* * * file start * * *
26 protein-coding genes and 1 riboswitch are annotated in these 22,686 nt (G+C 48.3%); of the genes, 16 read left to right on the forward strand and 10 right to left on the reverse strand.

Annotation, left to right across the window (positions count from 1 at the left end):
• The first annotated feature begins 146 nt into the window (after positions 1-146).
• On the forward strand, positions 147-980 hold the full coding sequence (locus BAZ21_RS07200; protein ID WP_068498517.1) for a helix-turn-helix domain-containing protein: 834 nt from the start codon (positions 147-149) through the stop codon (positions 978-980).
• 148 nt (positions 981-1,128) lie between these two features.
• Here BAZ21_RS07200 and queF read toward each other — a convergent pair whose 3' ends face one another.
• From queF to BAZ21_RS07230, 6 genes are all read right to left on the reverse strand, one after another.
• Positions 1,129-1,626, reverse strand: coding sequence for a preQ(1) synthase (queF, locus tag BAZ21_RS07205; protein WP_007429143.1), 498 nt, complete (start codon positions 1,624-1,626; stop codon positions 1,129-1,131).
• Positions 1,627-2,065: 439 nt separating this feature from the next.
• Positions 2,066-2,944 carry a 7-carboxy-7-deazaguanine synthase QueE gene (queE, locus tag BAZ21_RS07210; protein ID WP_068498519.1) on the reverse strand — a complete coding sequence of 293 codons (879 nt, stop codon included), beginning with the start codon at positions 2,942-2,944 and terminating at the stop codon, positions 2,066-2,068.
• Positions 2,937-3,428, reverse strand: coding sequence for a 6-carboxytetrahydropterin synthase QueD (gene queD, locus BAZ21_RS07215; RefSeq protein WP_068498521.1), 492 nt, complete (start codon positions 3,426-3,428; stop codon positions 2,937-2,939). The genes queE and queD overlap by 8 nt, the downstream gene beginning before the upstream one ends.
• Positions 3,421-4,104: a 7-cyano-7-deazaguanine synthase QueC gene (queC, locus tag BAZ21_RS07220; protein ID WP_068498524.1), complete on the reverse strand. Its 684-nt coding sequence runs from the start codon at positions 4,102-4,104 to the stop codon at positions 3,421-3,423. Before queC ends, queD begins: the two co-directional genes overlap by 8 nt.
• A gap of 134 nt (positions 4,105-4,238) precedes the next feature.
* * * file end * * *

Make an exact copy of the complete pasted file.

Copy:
26 protein-coding genes and 1 riboswitch are annotated in these 22,686 nt (G+C 48.3%); of the genes, 16 read left to right on the forward strand and 10 right to left on the reverse strand.

Annotation, left to right across the window (positions count from 1 at the left end):
• The first annotated feature begins 146 nt into the window (after positions 1-146).
• On the forward strand, positions 147-980 hold the full coding sequence (locus BAZ21_RS07200; protein ID WP_068498517.1) for a helix-turn-helix domain-containing protein: 834 nt from the start codon (positions 147-149) through the stop codon (positions 978-980).
• 148 nt (positions 981-1,128) lie between these two features.
• Here BAZ21_RS07200 and queF read toward each other — a convergent pair whose 3' ends face one another.
• From queF to BAZ21_RS07230, 6 genes are all read right to left on the reverse strand, one after another.
• Positions 1,129-1,626, reverse strand: coding sequence for a preQ(1) synthase (queF, locus tag BAZ21_RS07205; protein WP_007429143.1), 498 nt, complete (start codon positions 1,624-1,626; stop codon positions 1,129-1,131).
• Positions 1,627-2,065: 439 nt separating this feature from the next.
• Positions 2,066-2,944 carry a 7-carboxy-7-deazaguanine synthase QueE gene (queE, locus tag BAZ21_RS07210; protein ID WP_068498519.1) on the reverse strand — a complete coding sequence of 293 codons (879 nt, stop codon included), beginning with the start codon at positions 2,942-2,944 and terminating at the stop codon, positions 2,066-2,068.
• Positions 2,937-3,428, reverse strand: coding sequence for a 6-carboxytetrahydropterin synthase QueD (gene queD, locus BAZ21_RS07215; RefSeq protein WP_068498521.1), 492 nt, complete (start codon positions 3,426-3,428; stop codon positions 2,937-2,939). The genes queE and queD overlap by 8 nt, the downstream gene beginning before the upstream one ends.
• Positions 3,421-4,104: a 7-cyano-7-deazaguanine synthase QueC gene (queC, locus tag BAZ21_RS07220; protein ID WP_068498524.1), complete on the reverse strand. Its 684-nt coding sequence runs from the start codon at positions 4,102-4,104 to the stop codon at positions 3,421-3,423. Before queC ends, queD begins: the two co-directional genes overlap by 8 nt.
• A gap of 134 nt (positions 4,105-4,238) precedes the next feature.